Legaltech News recently held a webinar to educate legal industry professionals about the benefits of streamlining the e-discovery review process. Titled “Time is Money: Streamlining the E-Discovery Review Process,” the discussion aimed to help companies take an honest look at the efficiency of their own processes and determine the best way to gather and present accurate data while engaging in effective handling practices.
In her opening remarks, LTN Editor-in-Chief Erin Harrison noted that this isn’t an easy process, describing a history where IT, legal and vendors were at odds. This, she said, presented a “cantankerous atmosphere” where discovery became a well-known “cost increaser.”
“To say that it is a challenge for legal firms and corporate counsel to streamline their approach to the e-discovery process with the goal of efficient yet still comprehensive review at the forefront is what I would call a drastic understatement,” Harrison said. “One software vendor recently claimed that e-discovery is so expensive that it has been weaponized to drive opposing parties into submission, claiming it forces swift settlements, delays justice, cheats clients and enrages judges.”
“The problem is we don’t talk—the various members of our team aren’t talking enough and aren’t talking about the right thing,” said panelist Geoffrey A. Vance, partner at Perkins Coie and head of its discovery service group. He suggested that collaboration needs to begin at the start of the discovery process, whether within the firm to pair the right person with the right task, or with government agencies and others on both sides of litigation proceedings. The goal, he said, is to get everyone to apply their expertise and come up with the best, cost effective plan.
Vance outlined “five cost-saving e-discovery lessons”: collaborate and listen; review less; increase review rate; make better decisions; and enact efficient quality control.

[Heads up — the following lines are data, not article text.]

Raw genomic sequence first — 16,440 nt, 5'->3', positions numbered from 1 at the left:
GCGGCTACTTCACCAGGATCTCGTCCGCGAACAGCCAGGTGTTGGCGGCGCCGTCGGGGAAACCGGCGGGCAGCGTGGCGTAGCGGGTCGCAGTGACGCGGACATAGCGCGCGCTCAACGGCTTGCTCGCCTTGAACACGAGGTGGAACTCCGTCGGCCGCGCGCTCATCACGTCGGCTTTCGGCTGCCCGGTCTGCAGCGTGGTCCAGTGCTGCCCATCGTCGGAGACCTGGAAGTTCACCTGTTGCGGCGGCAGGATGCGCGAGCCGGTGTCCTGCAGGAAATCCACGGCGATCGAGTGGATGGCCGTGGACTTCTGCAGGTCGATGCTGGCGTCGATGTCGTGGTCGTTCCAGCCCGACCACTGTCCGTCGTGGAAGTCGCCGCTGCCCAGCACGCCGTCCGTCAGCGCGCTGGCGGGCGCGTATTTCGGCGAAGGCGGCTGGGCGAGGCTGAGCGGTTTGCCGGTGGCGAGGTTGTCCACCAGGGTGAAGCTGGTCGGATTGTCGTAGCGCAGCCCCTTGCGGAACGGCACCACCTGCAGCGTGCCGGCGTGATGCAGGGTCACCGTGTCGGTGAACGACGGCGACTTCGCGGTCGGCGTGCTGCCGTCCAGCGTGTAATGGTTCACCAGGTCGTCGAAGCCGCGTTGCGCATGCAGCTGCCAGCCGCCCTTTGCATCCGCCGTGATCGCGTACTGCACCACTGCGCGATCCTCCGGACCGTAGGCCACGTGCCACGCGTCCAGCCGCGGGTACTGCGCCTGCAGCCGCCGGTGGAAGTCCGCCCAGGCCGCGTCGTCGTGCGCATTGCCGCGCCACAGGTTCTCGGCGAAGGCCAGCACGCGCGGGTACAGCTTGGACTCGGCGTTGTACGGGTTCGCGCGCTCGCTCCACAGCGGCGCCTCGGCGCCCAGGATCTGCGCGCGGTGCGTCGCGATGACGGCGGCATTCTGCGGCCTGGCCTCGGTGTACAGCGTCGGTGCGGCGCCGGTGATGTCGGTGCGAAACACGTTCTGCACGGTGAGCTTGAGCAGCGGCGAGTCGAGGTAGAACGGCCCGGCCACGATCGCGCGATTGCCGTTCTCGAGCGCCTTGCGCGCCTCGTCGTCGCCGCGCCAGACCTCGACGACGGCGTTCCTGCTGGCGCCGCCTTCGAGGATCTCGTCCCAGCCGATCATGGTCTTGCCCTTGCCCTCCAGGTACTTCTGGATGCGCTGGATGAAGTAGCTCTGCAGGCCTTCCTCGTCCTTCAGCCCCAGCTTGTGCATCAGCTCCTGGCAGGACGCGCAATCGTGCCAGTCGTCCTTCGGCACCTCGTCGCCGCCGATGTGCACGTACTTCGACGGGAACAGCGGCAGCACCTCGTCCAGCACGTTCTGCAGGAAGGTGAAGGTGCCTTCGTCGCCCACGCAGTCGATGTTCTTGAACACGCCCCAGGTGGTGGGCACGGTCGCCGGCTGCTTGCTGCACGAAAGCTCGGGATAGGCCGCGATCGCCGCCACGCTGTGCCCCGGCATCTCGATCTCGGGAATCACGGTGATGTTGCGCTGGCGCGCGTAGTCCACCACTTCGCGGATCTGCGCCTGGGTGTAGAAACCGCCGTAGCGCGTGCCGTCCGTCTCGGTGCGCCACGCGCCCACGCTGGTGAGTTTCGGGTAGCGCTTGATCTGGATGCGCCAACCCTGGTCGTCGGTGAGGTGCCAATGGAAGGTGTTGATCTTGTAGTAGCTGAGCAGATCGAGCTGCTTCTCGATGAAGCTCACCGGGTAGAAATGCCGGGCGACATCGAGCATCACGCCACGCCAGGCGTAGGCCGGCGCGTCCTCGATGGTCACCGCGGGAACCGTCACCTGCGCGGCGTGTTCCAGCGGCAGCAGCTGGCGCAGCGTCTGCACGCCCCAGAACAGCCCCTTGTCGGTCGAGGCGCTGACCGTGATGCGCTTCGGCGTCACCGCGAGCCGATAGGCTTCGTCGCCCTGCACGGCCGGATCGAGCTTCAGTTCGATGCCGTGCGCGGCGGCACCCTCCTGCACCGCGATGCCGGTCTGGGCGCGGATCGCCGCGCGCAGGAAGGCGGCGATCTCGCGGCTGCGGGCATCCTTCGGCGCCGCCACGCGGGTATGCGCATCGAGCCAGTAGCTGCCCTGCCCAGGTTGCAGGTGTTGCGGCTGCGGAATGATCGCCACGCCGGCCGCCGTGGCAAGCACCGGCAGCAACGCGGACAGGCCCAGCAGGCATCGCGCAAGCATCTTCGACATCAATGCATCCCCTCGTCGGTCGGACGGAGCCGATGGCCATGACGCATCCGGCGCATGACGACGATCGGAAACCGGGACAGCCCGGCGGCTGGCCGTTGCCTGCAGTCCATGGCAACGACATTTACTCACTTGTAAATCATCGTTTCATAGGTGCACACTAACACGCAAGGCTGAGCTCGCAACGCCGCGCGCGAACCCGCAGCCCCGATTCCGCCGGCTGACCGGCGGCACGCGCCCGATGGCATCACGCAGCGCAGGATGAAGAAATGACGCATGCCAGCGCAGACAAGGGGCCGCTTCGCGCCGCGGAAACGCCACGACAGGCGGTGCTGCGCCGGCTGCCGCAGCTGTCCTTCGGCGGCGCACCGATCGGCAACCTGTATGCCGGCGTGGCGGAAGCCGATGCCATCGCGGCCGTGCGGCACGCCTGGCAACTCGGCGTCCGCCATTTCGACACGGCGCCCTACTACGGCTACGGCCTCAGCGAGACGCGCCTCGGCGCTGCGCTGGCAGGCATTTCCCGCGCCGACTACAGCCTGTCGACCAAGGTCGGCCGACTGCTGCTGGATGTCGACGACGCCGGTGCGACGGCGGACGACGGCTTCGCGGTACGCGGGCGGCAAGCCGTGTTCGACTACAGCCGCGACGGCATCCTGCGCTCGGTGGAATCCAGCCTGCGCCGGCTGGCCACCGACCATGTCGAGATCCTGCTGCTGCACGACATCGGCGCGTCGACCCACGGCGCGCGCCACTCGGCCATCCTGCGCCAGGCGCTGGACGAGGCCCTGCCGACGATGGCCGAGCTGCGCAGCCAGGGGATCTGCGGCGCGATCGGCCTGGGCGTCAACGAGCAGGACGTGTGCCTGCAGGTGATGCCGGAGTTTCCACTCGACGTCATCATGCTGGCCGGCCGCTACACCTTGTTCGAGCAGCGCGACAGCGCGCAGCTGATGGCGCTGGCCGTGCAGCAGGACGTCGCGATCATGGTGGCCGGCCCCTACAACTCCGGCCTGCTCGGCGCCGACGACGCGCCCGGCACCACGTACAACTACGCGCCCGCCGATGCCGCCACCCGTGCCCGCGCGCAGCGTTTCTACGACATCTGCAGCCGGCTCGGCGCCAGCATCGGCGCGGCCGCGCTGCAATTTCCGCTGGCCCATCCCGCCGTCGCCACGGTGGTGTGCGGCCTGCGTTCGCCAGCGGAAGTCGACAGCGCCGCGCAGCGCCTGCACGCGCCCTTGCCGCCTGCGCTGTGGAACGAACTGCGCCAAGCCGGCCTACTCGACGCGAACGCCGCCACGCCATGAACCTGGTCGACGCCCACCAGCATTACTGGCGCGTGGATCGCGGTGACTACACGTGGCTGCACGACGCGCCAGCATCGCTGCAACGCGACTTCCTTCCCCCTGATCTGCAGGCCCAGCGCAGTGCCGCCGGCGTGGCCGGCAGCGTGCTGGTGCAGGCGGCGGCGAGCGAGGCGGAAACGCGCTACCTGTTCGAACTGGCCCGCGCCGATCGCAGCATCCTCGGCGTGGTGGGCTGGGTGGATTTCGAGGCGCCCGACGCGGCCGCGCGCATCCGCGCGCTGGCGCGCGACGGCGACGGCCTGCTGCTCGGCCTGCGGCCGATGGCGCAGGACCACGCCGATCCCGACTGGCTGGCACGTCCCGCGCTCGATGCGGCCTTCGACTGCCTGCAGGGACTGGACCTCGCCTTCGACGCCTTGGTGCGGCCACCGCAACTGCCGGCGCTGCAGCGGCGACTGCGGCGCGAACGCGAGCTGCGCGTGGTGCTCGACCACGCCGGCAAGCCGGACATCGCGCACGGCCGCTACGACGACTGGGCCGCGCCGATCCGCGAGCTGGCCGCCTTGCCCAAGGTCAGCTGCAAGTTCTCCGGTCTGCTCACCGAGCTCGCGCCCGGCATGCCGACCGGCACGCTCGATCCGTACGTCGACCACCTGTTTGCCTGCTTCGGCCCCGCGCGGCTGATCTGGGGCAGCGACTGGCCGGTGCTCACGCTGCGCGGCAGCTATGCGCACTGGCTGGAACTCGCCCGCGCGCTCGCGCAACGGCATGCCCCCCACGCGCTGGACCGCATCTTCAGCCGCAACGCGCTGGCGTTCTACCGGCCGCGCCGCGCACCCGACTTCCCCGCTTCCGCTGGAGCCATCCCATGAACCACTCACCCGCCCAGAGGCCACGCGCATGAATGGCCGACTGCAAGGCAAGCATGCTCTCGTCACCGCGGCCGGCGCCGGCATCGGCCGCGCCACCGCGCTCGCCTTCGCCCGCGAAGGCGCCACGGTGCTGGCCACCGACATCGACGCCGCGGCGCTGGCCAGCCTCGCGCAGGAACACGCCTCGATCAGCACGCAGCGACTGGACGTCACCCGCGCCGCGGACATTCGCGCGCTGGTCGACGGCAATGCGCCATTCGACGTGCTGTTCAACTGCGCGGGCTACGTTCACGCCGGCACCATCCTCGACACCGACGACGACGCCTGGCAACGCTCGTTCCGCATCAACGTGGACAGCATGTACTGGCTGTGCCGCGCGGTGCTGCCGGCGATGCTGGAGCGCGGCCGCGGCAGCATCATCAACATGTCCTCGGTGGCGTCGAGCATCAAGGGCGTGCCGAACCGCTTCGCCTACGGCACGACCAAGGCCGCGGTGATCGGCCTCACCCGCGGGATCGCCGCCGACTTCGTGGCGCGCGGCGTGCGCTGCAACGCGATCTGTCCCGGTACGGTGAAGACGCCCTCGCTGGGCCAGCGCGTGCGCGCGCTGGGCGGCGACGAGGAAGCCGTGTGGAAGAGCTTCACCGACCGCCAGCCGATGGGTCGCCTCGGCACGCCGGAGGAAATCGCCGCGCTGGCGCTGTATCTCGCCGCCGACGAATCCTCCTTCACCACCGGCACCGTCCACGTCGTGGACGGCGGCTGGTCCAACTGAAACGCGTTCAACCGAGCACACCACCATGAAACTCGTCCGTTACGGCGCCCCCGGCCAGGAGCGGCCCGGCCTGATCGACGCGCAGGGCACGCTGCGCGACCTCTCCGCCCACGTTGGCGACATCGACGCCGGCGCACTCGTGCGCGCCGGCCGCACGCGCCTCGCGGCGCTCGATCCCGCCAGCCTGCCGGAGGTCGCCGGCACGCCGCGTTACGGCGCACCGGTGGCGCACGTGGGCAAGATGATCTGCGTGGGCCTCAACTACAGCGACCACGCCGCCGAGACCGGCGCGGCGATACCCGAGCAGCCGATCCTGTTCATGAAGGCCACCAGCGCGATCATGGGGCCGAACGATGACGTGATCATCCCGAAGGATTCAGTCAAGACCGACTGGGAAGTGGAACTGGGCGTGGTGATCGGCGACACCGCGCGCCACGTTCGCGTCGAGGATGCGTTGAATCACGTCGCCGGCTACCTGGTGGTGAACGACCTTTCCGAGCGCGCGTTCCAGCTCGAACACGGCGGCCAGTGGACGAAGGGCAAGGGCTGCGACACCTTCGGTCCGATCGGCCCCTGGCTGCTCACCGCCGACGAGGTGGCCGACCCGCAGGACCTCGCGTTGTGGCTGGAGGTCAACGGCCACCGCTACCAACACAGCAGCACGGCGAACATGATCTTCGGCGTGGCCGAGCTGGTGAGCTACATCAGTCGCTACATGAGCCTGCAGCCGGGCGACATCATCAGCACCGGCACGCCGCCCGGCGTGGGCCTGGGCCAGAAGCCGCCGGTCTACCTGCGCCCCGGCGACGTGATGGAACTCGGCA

Vance said that e-discovery accounts for at least 25 percent of litigation budget. The lesson, he says, is, “to do whatever we can to significantly reduce the universe of what will be reviewed by lawyers.” Vance said that by employing early case assessment (ECA) tools, analytics and “common sense,” firms can reduce their review materials by 80 percent, thus reducing costs.
As for expediting review, Vance said clients equate this idea to sacrificing quality. However, it allows for better, faster work.
“We’re putting our reviewers in a better position to understand the context of what they’re reviewing so that they will spend less time figuring out whether that information is relevant, or responsive, or privileged, or whatever we’re asking them to determine,” Vance said. Suggestions for simplifying review included using email threading and near-duplicate identifiers so reviewers have context, allowing them to make more decisions with better consistency.
Speaking on his firm’s own enhancements, Vance said, “[We’re] not at a point where people can weaponize discovery and use it as a sword. Rather, it’s back to where it should be … it’s just a manner to exchange information so we can figure out what’s going on and ultimately a jury or a judge can figure out who should win and who should lose.”
“I’m very excited about where the industry is,” said panelist and Ipro president Kim Taylor. “I do believe that there are very progressive companies out there … really trying to truly make e-discovery simple, automated and affordable.”
Taylor elaborated on automation benefits: “Just like that, we would eliminate all these starts and stops, we would reduce the chances per error, and the humans can then be consulting and having a live chat versus doing these mundane tasks.”
Using the example of technology assisted review (TAR), he illustrated how technology could enhance data processing, review and analysis. He cited getting data into the review process is the “biggest culprit” to efficiency.
“What we’re looking for is maybe a modern factory … How can we do more with less? How can we have workflow and automation helping to remove those starts and stops?” Taylor asked.
Panelists agreed that to handle the expected increase in data—there will be enough data to fill over a half-trillion 32 GB tablets—companies must streamline their e-discovery process.